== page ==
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Mayor's message: Dealing with snow

Well it has finally happened this fall, our first coating of white, fluffy -- the preschoolers are all excited -- snow! Since the temperatures have dropped, and it would seem this whitewashing of our city will be hanging around for what may be an...

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Well it has finally happened this fall, our first coating of white, fluffy - the preschoolers are all excited - snow!

Since the temperatures have dropped, and it would seem this whitewashing of our city will be hanging around for what may be an extended period of time, it might be prudent to review Mitchell City Code, Title 8, Chapter 1, Part 7, Snow and Ice Removal.

This portion of City Code requires the removal of snow and ice from adjacent public sidewalks, those sidewalks in the public right-of-way, within 48 hours after the snowfall or formation of ice. In short, property owners are required to remove the snow or ice from the sidewalks which are in the public right-of-way (boulevard) around their property. What happens if that does not happen?

If the property owner does not remove the snow or ice, the city code gives the city, via the public works director, the ability to have it removed and the property owner pays the cost of the removal. Before you start thinking, "Hey, the city takes care of it and I won't have to leave my comfy, warm house," let me point out the cost is above what you may be willing to bear. The charge, in general, is set by resolution. Currently it is: First Offense - $75 for the first 50 linear feet, plus $1/linear foot after the first 50 feet; Second offense - $200 for the first 50 linear feet, plus $1/linear foot after the first 50 feet; Third offense - $300 for the first 50 linear feet, plus $1/linear foot after the first 50 feet. This work is completed for the most part through contracting with snow removal companies.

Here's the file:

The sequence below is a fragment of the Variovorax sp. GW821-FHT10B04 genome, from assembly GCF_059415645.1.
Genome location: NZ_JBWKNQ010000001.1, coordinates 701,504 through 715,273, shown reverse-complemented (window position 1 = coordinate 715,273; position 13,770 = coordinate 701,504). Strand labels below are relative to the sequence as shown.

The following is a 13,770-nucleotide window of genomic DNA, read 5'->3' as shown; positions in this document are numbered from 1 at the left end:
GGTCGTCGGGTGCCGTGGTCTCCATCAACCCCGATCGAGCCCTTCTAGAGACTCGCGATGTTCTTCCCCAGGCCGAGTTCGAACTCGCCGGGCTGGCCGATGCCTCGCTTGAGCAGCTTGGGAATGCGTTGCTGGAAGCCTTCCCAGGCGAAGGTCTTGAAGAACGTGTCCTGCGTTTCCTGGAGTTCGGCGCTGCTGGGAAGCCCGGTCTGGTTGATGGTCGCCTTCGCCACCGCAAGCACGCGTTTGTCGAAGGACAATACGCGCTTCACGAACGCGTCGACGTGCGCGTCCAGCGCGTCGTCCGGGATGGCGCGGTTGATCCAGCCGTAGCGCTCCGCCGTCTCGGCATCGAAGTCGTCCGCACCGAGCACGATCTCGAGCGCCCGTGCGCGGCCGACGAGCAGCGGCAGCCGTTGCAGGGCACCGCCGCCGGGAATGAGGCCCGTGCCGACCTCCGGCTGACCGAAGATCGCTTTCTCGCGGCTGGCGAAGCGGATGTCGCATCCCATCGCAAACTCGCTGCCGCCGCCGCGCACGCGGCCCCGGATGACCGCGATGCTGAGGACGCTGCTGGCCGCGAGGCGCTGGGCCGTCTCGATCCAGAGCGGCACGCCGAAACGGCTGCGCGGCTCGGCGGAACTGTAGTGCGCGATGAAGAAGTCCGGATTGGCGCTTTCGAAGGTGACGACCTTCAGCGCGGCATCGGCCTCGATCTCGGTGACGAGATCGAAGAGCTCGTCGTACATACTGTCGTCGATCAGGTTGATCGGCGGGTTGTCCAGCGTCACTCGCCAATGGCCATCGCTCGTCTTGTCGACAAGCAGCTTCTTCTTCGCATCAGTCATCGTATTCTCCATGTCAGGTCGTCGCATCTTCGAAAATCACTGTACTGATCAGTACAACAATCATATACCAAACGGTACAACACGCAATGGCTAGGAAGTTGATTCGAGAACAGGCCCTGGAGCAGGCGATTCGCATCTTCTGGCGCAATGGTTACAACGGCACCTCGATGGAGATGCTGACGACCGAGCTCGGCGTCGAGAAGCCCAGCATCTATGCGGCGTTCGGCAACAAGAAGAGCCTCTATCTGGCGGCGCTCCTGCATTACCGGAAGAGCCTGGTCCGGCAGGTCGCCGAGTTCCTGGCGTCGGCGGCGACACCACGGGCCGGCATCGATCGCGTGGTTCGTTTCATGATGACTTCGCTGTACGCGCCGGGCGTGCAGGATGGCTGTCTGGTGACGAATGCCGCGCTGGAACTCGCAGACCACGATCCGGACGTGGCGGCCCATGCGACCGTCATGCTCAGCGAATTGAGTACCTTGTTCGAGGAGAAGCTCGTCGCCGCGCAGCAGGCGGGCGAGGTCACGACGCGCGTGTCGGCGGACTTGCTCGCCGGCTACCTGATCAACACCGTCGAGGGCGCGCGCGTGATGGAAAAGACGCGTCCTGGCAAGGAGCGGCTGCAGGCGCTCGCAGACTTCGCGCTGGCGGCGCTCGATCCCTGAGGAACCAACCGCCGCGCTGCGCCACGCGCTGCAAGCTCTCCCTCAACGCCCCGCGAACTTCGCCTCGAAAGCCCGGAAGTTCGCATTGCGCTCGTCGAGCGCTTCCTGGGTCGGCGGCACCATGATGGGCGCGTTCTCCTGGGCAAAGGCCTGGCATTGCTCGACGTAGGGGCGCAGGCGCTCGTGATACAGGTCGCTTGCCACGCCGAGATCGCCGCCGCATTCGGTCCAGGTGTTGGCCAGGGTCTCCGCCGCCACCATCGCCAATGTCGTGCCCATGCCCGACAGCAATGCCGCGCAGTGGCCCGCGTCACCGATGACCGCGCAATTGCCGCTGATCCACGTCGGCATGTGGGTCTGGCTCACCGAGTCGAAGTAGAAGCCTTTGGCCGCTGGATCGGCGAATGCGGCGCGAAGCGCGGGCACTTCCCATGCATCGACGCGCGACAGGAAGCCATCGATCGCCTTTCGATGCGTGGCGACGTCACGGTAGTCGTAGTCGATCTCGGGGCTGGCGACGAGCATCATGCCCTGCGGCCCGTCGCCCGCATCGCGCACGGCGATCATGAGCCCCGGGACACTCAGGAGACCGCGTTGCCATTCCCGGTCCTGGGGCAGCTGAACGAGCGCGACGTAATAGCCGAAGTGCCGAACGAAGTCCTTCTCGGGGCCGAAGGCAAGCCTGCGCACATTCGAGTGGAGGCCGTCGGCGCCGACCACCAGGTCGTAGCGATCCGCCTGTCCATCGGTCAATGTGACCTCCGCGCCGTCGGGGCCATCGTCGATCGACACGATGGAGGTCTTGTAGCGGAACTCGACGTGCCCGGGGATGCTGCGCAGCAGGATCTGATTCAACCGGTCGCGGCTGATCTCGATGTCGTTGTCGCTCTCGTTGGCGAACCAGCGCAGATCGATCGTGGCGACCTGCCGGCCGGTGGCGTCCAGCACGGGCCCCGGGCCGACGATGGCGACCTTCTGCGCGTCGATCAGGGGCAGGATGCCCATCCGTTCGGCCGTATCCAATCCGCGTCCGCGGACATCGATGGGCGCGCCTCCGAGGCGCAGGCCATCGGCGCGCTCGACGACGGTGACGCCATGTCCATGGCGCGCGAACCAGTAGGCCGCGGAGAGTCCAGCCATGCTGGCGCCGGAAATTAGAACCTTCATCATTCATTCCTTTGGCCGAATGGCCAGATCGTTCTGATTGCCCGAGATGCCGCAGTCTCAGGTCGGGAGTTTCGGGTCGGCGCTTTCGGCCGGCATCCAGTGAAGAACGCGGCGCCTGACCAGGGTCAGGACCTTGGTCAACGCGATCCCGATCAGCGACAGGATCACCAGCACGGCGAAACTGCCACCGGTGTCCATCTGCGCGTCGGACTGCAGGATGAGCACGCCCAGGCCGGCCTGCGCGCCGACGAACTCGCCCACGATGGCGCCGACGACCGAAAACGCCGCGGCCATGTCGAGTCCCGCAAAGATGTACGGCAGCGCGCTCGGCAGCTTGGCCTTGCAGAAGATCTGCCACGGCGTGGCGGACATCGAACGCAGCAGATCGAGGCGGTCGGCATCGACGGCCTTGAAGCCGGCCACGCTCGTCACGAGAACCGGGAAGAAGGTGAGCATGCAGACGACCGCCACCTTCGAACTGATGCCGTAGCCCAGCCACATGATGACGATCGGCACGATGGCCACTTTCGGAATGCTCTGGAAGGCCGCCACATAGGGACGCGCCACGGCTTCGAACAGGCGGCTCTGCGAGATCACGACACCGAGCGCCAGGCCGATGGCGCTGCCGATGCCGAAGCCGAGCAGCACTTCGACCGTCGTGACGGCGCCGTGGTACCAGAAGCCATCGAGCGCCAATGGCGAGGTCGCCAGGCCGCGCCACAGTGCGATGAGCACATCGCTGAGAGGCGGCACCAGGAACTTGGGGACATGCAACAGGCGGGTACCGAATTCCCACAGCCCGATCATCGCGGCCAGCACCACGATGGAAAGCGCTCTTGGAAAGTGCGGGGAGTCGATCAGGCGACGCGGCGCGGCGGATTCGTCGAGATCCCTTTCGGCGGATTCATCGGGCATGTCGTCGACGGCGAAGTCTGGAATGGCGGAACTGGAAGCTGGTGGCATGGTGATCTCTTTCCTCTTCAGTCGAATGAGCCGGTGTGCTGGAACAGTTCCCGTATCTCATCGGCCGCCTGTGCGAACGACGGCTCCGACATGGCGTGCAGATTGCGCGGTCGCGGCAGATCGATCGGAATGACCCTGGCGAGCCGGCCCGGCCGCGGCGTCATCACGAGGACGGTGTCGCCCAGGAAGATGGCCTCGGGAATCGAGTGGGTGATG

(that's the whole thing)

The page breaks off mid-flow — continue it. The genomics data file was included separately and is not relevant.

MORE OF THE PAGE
How does the city recoup those costs? Simply put, the property owner gets billed through the finance office. That process involves the finance officer preparing an estimate of assessment (the roll) against the lot or lots, for the costs of removal of the snow. The assessment roll is published along with the date and time the council will meet to consider the assessment roll. This advertisement takes place for two consecutive weeks.

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The Council then meets and reviews the assessment(s). If they determine the estimates are correct, they approve the assessment roll by resolution; if they find the estimates are incorrect, adjustments are made to correct them, and then they approve the assessment roll. This can lead to a lien against the property, or it could be added to the taxes on a property, with interest, of course, at approximately 8 percent annually.

How does the 48 hour time frame get set? It is based on information from the National Weather Service from the Mitchell Airport.

This explanation is simplified and paraphrased. If you are interested in reading it for yourself, this and all city codes can be read online at the city of Mitchell website, cityofmitchell.org, under "Your Government," top of the pulldown menu that appears when your cursor is on "Your Government." The one caveat is this particular ordinance was updated in September and has not been uploaded to the website. It is still available via the website, though.

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